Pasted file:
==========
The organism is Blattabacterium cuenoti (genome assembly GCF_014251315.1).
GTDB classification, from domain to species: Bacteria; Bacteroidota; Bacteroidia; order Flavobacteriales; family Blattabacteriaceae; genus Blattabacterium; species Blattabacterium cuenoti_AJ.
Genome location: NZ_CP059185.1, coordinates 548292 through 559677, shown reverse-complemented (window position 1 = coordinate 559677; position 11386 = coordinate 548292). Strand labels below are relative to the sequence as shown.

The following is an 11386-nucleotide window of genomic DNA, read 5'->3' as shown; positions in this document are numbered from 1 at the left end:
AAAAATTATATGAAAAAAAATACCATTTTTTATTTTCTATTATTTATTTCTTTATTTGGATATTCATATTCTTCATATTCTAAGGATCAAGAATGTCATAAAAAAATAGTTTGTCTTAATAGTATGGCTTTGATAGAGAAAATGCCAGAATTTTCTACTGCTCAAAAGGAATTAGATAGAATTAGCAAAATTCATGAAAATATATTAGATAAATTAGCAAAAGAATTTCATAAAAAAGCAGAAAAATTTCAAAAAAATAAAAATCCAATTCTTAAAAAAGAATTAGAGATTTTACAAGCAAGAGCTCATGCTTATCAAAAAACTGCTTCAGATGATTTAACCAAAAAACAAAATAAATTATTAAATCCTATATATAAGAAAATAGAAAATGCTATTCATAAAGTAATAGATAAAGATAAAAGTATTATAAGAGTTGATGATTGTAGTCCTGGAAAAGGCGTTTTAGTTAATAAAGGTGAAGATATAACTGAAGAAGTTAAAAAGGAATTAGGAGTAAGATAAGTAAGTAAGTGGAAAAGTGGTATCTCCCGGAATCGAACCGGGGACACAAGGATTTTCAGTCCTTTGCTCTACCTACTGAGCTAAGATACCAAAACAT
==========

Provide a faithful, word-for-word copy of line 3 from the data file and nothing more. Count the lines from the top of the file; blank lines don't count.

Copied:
Genome location: NZ_CP059185.1, coordinates 548292 through 559677, shown reverse-complemented (window position 1 = coordinate 559677; position 11386 = coordinate 548292). Strand labels below are relative to the sequence as shown.